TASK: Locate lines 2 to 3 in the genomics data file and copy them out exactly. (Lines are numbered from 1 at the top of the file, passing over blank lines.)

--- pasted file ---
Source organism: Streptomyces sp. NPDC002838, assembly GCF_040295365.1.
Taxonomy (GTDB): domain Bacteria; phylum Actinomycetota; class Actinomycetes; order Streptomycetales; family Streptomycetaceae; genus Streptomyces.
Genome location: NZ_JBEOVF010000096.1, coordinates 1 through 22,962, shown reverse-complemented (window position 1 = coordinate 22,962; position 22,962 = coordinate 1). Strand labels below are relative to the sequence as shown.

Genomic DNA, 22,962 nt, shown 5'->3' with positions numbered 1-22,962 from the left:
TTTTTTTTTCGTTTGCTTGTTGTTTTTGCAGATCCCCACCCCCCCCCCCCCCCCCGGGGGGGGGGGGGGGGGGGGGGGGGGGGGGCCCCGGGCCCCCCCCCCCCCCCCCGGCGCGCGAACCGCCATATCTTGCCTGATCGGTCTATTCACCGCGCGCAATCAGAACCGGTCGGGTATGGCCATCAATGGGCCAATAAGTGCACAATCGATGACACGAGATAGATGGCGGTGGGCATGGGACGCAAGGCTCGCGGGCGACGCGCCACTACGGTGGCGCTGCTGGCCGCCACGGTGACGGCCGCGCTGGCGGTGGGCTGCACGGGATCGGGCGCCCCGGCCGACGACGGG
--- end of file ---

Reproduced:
Taxonomy (GTDB): domain Bacteria; phylum Actinomycetota; class Actinomycetes; order Streptomycetales; family Streptomycetaceae; genus Streptomyces.
Genome location: NZ_JBEOVF010000096.1, coordinates 1 through 22,962, shown reverse-complemented (window position 1 = coordinate 22,962; position 22,962 = coordinate 1). Strand labels below are relative to the sequence as shown.